maandag 26 december 2011

Beja-Hadendoa of the 18th century

Of all my rebasing projects of this month, the Colonial Sudanese were the most difficult; not so much for the work involved, but how should they be rebased.

Originally used for the WRG rule system, I wanted to add these to our growing DBA horse and musket games. I did not want to use them for a 19th century Colonial anymore, but fit them some how into my collection of armies from around the world set in the 18th century. You have only to look at the Battlegames Magazine website under 18th century conflicts and you will find no shortage of possible themes from around the globe.

How do you fit a 19th c. Fuzzy/Ansar collection in the 18th century? Using the DBA-RRR book 3 lists as a benchmark, I searched the internet for more background information of the Funj Empire, Sultanate of Sennar, Kingdom of Darfur and the Beja-Hadendoa. The information I found more than substantiated the transition; not only did the Beja tribes fight amongst themselves, they did hire themselves out as mercenaries and had an occasional scrap with the Ottomans.

Size of armies

Armies were small by comparison to the European theater. Several factors restricted the movement of large numbers of troops; one, poor soil conditions produced insufficient quantities of grains to be requisitioned, two, the ever present disease which kept pack bearing animals to small number and basically, the population was not large enough to sustain a large army. A standard 12 element sized army would be perfect, however, I have more than enough for a dozen armies.

Typical armament

The tribesmen were typically armed with bow, javelin, spear and sword; not much different than what we see modeled as “Fuzzy Wuzzy”. By the early 18th century, trading matchlocks and later flintlocks for slaves brought small numbers of these weapons into the hands of the “Sudanese”. Further reading underscored the advantages of combining all weapon types as those forces solely armed with firearms were helpless against traditional weapons during inclement weather or night attacks.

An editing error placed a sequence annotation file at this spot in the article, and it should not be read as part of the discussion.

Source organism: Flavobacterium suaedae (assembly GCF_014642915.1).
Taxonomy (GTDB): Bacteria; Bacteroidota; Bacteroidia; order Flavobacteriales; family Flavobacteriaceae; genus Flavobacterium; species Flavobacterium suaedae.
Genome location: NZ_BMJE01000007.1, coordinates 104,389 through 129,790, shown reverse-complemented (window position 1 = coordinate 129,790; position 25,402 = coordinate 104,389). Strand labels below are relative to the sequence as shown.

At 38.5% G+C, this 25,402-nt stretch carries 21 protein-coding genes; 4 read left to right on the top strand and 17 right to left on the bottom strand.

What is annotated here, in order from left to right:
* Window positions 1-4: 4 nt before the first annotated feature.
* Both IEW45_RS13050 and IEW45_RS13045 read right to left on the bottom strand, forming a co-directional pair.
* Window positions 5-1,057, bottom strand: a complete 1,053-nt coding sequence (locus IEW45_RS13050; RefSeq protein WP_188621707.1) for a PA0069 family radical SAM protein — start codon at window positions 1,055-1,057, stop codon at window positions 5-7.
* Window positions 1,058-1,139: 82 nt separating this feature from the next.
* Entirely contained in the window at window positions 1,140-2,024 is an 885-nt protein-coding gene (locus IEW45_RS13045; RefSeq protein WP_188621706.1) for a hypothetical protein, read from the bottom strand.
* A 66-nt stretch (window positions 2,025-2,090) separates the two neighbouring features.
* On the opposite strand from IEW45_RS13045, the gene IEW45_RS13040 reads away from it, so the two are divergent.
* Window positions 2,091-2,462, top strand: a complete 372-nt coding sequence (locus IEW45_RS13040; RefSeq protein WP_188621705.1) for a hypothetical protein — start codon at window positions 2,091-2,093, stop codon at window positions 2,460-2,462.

Army list

As I mentioned above, the DBA-RRR offers a number of useful army list for the region; the Sultanate of Sennar and the Funj Empire, but the Beja are not to be found. Only do the Hadendoa appear as mercenaries on the Funj list (4Wb). For our purposes we need to create some tribal lists for rebel forces to fight the Sennar Sultanate and eventually the Ottoman garrisons (Massawa).


The majority of the Beja tribes were pastoral nomadic folk. Infantry would be primarily armed with bow, javelin, spear and sword and with the exception of chieftains or leaders, none would be found mounted although some tribes would use camels to cover long distances and dismount to fight.

Bedouins could supply small numbers of cavalry as would mercenaries bring small numbers of firearms.

For campaign purposes, these could be added to an army as the prestige level of the tribe reaches a certain level. Likewise, the number of Hadendoa troops present as mercenaries on other lists would disappear when the prestige level descends.

A hypothetical list

The tribal force might have the following:
1 Cv or Cm or Bd (general)
6 – 10 Wb Tribesmen
0 – 2 Bd Swordsmen
0 – 4 Ax Spearmen
0 – 3 Bw or Ps Archers
1 – 2 Ps as Scouts or Cattle guards.

To add variation between tribes, I might base the Tribesmen as 3Wb, 4Wb or 5Wb. and their style of dress would add a further distinction; Arab clothing for the tribes along the Nile and traditional wear for the tribes of the interior.

Further, Bedouin allies can supply mounted elements (Cv, Cm, LH and LCm) and mercenaries, the firearms (3Sh or 2Sk)

Possible campaign participants: Funj, Sennar, Darfur, Beja, Hadendoa, Desert Arabs. Ottomans could replace the Kingdom of Darfur.


4 opmerkingen:

abdul666 zei

A great idea!
As a 'tricorne' fan I always appreciate when one uses minis intended for another period in a 18th C. setting.
Looking eagerly forward to enjoy the developments.

Best wishes,

PS: and European maritime powers were already involved in Africa, hence possible 'What-if?' campaigns -'Victorian' Colonial gaming pushed back in time.

A lifetime student zei


Quite correct about the European involvement. The Portugese were present in small numbers as mercenaries, the Dutch sold gun powder by the ship load and of course the East India Company were on the lookout for trade.

A lot of open doors for creative scenarios.


Eli Arndt zei


I to have used figures from another period for my imagi-nation, but I thoink yours is even more exotic than mine being st in Africa.

I used 17th century Russians, Poles, etc for an 18th C. imagi-nation.


Timurilank zei


17th c. Russian and Poles would offera a good foundation to move further south and add the Ottomans with plenty of Imagination buffer zones in between. The Other-lovania could be inhabited with the usual fare of changelings, vampires and the like and are not adverse to some tourism.